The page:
If you like drama, punching, Jake Gyllenhaal, or watching a person lose everything, then this film is for you.
Billy Hope is the best boxer in town, he has a rough attitude, but with a warm cuddly centre. Unfortunately this anger gets him into a situation that ruins his life, sending back to square one and now he has to learn from his mistakes and fight his way back up to the top – not only for himself, but for his family. Yadda yadda yadda. You saw the trailers, we all know what happens. If you think you got the whole plot from that trailer you were right.
However, while in the broad strokes this is another Hollywood paint-by-numbers film, when you get to the details there’s a lot more substance than you expect. The dialogue is just realistic, actual conversations, and completely took me back in the first few scenes, given how standard the film looked from a distance. This dialogue is masterfully handled by the cast, with each of them being on their top form. Gyllenhaal continues his amazing streak of quality performances, McAdams is loveable, and Whittaker enjoyable. Surprisingly the young Oona Lawrence, Billy’s child, also manages to stand out amongst this talent, and it’s easy to see that she understands what was going on with the character, rather than just reading the lines put in front of her like a lot of child performances.
Despite these strengths though, there are still issues with Southpaw. The performances for example, as great as they often are, are slightly let down by some characters. Bits and pieces of plot are established, distracting from the film at times, and then dropped without any further acknowledgment, leaving nothing but the essential story being concluded – while celebrity parts are included, evidently for their name more than their talent. A one minute scene from Rita Ora that generally confuses, because why would they use her for such a bit-part? And a performance from 50 Cent as Bad Businessman #1 is similarly bizarre, with his role most likely being salvaged simply due to a few clever tricks by the director and editor. Every take with him in either has several midline cutaways, or is shot entirely from behind him, no doubt to allow them much tweaking in post as possible, which I’m sure they didn’t regret.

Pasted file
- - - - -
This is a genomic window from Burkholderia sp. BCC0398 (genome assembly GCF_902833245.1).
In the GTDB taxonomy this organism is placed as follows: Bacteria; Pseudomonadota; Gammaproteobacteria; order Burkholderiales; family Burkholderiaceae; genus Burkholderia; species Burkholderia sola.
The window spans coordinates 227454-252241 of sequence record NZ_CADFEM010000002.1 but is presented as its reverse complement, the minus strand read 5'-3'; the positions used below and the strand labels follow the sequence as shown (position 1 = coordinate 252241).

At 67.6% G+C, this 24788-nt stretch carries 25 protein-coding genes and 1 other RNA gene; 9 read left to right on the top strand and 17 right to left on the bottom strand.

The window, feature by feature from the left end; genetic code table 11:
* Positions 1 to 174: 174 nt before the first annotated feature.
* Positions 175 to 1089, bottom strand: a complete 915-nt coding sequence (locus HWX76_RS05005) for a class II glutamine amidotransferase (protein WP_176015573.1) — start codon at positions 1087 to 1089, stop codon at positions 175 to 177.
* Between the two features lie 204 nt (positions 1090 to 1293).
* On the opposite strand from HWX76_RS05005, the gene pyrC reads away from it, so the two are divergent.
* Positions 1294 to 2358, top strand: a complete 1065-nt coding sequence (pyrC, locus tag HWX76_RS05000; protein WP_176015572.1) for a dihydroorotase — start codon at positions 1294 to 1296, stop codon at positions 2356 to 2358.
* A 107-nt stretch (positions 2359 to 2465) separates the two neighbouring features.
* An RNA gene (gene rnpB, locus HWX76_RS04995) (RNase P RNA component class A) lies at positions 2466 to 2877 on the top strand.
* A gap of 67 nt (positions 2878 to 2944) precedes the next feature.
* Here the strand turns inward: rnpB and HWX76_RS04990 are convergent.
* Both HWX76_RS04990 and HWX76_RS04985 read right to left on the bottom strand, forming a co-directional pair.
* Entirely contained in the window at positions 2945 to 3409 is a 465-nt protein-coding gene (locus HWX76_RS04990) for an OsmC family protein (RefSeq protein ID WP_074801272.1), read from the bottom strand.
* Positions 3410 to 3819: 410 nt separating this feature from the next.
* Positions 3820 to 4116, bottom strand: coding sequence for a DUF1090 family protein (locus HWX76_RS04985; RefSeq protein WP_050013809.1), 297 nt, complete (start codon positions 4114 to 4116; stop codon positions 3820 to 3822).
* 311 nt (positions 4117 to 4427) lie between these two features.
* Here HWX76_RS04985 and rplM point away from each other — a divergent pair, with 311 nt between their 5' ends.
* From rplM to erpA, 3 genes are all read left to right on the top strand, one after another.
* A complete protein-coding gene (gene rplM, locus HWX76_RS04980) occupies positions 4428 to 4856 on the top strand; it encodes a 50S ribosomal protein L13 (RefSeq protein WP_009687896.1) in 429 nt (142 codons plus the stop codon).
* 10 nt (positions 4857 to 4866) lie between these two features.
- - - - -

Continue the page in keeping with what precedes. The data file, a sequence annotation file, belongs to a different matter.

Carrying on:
The direction and cinematography are also flawed in places. While the director’s knack for building up dramatic action set pieces is obvious – as seen in the boxing matches themselves, wherein Fuqua pulls the camera back, showing us each and every punch that hits – when it comes to characters talking, his style choices don’t work so well. He almost exclusively employs close-ups during dialogue, so much so that it makes the interspersed establishing shots actually an enjoyable breath of fresh air. A similar tactic has been employed by Tom Hooper in the past, where he appears to tell the cameraman “Get closer, we can’t tell how good their acting is unless we’re ten centimetres from their face!” and while it helps the cast in some respect, it does not help the film at all.
Besides my nit-picking, the film is genuinely enjoyable, and does enough well that it stands out above the generic Hollywood crowd. By the end you’re caught up in the action and each punch draws you further in, even if you know what the result will be by the final bell.
Southpaw (2015), directed by Antoine Fuqua, is distributed in the UK by Entertainment Film Distributors, Certificate 15.